Key text: Romans 8 v 22-39
Dwelling in suffering, yearning, and hope
It is perhaps stating the obvious to say that the context of our lives deeply affects the ways in which we encounter Scripture. Sometimes familiar bits of Scripture accompany us though rites of passage or moments of significance, providing a continuity and a clarity to our journey with God. On other occasions, a particular experience may give us fresh eyes or a new encounter with God through the Bible, lending new insight into the familiar or drawing the less familiar into clearer view.
Liturgical time can make a difference too, and this part of Romans 8 will find astonishingly different resonances with different liturgical seasons. Read it in Advent, and the focus of the passage is immediately drawn to the “eager longing for the revealing of the children of God” (v21), as we await the coming of the Christ-child and our Lord’s return. Read it again at Christmas, and the “groaning in labour pains” (v22) of creation makes connections with Mary’s own groaning as her body delivers the glory of God incarnate. Read the passage in Lent and Passiontide, however, and it’s verse 18 which really sets the tone for the season, as present suffering is placed in the context of future glory. If we read in Easter, then the declaration that “all things work together for good for those who love God” (v28) is understood as a hope which is based on the resurrection, rather than a vague reassurance sometime in the future. Reading the passage in that long stretch of Sundays after Trinity, and there our solidarity with the renewal and redemption of all creation might be what catches our eye.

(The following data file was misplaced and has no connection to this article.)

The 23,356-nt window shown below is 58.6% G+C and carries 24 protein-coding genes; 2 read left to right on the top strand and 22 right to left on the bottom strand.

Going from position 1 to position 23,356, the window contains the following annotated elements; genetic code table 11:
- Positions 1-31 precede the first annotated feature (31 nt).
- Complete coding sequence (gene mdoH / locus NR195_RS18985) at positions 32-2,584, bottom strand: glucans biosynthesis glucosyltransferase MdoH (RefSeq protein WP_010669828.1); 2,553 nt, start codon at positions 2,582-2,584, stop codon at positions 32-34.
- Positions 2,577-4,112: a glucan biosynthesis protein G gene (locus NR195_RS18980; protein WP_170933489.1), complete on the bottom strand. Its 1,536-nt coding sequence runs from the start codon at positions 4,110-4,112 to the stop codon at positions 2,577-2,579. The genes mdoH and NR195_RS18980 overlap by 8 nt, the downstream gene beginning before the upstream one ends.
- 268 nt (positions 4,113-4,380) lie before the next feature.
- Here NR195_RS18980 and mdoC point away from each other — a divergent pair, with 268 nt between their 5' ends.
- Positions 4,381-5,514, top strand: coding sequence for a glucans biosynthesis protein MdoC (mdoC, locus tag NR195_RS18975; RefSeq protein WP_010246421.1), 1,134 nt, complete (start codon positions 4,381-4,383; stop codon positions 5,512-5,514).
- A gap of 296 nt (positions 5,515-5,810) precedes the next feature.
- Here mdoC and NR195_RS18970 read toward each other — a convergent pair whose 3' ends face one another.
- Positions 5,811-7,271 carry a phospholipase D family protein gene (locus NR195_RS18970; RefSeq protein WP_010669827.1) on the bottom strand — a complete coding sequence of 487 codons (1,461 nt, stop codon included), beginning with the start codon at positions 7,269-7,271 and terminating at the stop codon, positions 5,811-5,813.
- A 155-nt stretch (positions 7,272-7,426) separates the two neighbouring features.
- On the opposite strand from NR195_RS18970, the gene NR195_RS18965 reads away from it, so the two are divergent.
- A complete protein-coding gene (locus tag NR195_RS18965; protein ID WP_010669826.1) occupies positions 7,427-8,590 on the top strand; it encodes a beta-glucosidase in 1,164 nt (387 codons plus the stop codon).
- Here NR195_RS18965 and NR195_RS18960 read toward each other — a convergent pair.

As it happens, we encounter this section (split up) twice in the Sunday lectionary readings, and both times on or in the season of Pentecost. It’s natural at this point to focus on the wider context of the first two thirds of the chapter, which describe in detail the work of the Spirit in the hearts of believers and in the whole created order, and culminating in this outpouring of hope.
Having said all that, there is one day in the year when I think the whole momentum of this passage takes a very significant meaning. That day is Holy Saturday, the time between crucifixion and resurrection. It may be one day in the calendar, but it’s always worth remembering that for anyone in our care facing a terminal diagnosis, a family member slipping further into the clutches of dementia, the time between a death and a funeral, or proximity to an anniversary of a loved one’s passing, Holy Saturday may be any day in the year. It’s the day when Jesus is out of sight and out of reach, when darkness still covers the Earth, and faced with despair, all we can do is wait. It’s a day which perhaps more than any other demands our deep theological exploration and pastoral sensitivity in equal measure.